2017-05-24 / Voice at the Shore

Stockton professor meets with Pope on genocide prevention


Pope Francis with Stockton professor Elisa von Joeden- Forgey (right) and Irene Victoria Massimino. Pope Francis with Stockton professor Elisa von Joeden- Forgey (right) and Irene Victoria Massimino. Pope Francis met privately to discuss genocide prevention with Stockton University Professor Elisa von Joeden- Forgey and her colleague, Argentine human rights lawyer Irene Victoria Massimino, on May 5 at the Vatican.

Massimino and von Joeden- Forgey, who is the Dr. Marsha Raticoff Grossman Professor of Holocaust and Genocide Studies at Stockton, are both faculty of Stockton’s Genocide Prevention Certificate Program, which Joeden-Forgey started in 2015. Their conversation with the Pope focused largely on the threat presented by ISIS (the Islamic State of Iraq and Syria) to Christians and other religious minorities in Iraq.

“Dr. von Joeden-Forgey’s work in Iraq and around the world illustrates her personal courage and her deep commitment to genocide prevention, which Stockton is proud to support,” said President Harvey Kesselman.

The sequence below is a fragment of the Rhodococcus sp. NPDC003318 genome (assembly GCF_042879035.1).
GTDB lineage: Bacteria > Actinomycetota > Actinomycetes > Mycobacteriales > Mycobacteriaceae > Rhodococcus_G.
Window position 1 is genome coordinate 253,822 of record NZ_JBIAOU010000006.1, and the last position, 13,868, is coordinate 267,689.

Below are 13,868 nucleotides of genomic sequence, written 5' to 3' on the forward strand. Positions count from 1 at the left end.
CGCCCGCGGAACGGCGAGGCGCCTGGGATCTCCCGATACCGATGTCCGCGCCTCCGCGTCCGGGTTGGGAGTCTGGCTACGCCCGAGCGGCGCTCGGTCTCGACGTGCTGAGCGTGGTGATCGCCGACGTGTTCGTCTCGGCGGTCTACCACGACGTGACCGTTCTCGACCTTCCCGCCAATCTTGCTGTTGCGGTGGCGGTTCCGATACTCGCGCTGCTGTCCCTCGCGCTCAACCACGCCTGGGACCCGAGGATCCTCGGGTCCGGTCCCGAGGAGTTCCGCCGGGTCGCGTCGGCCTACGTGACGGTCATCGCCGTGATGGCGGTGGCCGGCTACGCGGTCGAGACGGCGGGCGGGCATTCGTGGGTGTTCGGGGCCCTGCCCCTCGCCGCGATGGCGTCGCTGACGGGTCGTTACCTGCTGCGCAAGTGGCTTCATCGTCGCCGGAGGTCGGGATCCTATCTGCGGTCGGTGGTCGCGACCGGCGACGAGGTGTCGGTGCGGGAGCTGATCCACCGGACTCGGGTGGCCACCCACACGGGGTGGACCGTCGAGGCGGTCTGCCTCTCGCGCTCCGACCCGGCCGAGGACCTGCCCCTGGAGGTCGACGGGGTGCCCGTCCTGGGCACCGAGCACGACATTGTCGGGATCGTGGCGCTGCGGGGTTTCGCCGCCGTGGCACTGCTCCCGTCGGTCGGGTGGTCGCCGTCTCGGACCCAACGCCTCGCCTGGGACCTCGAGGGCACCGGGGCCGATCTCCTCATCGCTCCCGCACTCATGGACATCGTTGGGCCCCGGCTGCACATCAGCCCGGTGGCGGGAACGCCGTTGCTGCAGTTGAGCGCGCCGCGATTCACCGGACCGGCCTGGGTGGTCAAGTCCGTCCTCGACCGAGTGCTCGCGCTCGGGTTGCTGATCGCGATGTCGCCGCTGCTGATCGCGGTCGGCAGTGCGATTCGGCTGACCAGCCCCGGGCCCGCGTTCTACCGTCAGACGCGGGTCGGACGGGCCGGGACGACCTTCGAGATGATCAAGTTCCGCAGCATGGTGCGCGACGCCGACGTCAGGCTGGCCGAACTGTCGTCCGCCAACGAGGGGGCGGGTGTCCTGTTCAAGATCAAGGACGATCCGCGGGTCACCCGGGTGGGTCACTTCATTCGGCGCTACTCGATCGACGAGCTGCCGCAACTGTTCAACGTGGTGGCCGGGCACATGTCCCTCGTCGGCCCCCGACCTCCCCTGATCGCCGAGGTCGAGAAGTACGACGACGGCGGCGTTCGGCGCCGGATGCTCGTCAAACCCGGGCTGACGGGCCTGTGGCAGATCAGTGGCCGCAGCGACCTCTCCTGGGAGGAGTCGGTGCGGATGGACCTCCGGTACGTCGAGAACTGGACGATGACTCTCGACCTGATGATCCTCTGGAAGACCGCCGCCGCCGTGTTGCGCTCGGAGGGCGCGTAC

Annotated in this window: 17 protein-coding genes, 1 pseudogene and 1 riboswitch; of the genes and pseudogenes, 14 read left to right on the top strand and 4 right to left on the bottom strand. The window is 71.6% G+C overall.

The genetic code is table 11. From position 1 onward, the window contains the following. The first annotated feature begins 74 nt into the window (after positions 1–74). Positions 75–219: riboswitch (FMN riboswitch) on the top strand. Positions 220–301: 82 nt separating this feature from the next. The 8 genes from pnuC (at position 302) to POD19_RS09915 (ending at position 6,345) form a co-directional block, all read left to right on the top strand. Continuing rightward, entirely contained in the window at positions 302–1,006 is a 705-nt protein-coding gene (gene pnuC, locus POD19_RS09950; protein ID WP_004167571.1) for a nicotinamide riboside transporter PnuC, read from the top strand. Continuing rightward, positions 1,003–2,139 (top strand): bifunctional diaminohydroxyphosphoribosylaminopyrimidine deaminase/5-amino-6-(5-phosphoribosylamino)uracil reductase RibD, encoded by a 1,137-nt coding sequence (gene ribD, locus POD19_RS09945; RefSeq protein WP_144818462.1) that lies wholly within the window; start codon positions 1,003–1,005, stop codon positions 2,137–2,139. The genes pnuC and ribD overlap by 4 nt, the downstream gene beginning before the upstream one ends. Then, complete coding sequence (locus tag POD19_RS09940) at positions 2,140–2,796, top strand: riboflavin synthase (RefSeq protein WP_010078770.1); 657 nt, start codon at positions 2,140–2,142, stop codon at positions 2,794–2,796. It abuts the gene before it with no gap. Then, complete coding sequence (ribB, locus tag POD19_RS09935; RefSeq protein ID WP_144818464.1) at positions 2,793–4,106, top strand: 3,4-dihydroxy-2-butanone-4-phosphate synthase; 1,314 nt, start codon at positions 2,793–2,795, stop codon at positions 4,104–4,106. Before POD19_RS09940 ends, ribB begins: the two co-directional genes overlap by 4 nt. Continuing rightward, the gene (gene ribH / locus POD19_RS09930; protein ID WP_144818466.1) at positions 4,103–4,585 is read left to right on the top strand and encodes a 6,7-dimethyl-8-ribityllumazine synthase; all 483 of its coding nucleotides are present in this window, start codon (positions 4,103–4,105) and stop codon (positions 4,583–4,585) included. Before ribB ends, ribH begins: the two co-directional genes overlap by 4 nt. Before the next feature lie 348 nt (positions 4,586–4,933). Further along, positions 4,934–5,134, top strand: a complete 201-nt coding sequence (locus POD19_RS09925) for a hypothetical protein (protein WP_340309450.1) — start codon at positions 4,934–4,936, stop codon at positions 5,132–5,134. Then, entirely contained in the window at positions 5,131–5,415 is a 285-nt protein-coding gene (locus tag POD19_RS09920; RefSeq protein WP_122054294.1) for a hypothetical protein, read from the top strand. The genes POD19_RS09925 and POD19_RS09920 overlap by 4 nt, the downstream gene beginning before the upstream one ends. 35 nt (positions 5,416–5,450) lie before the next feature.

“The pope was gracious, generous, kind and brilliant,” said von Joeden-Forgey. “He had very interesting things to say about genocide prevention and the suffering of unwanted people in today’s world. He spoke with us for about 40 minutes and is clearly committed to the work of long-term genocide prevention. It was an indescribable honor to meet with him and to share a common concern for the people of Iraq specifically and the poor and dispossessed of the world more generally.

With Pope Francis’ invitation, the local contingent also met with experts in the Pope’s new office of refugees.

“There we were able to speak further about the challenges to peace in Iraq and the effects of global inequality on nurturing genocidal conditions around the world,” she said. “We look forward to working more closely with Catholic organizations on peace and justice initiatives. The Catholic Church has a very important role to play in longterm genocide prevention.”

These meetings are part of a larger initiative, the Iraq Project for Genocide Prevention, which von Joeden-Forgey and Massimino launched in the past year in collaboration with Stockton’s Genocide Prevention Certificate Program. That online certificate program is the first of its kind in the world. s

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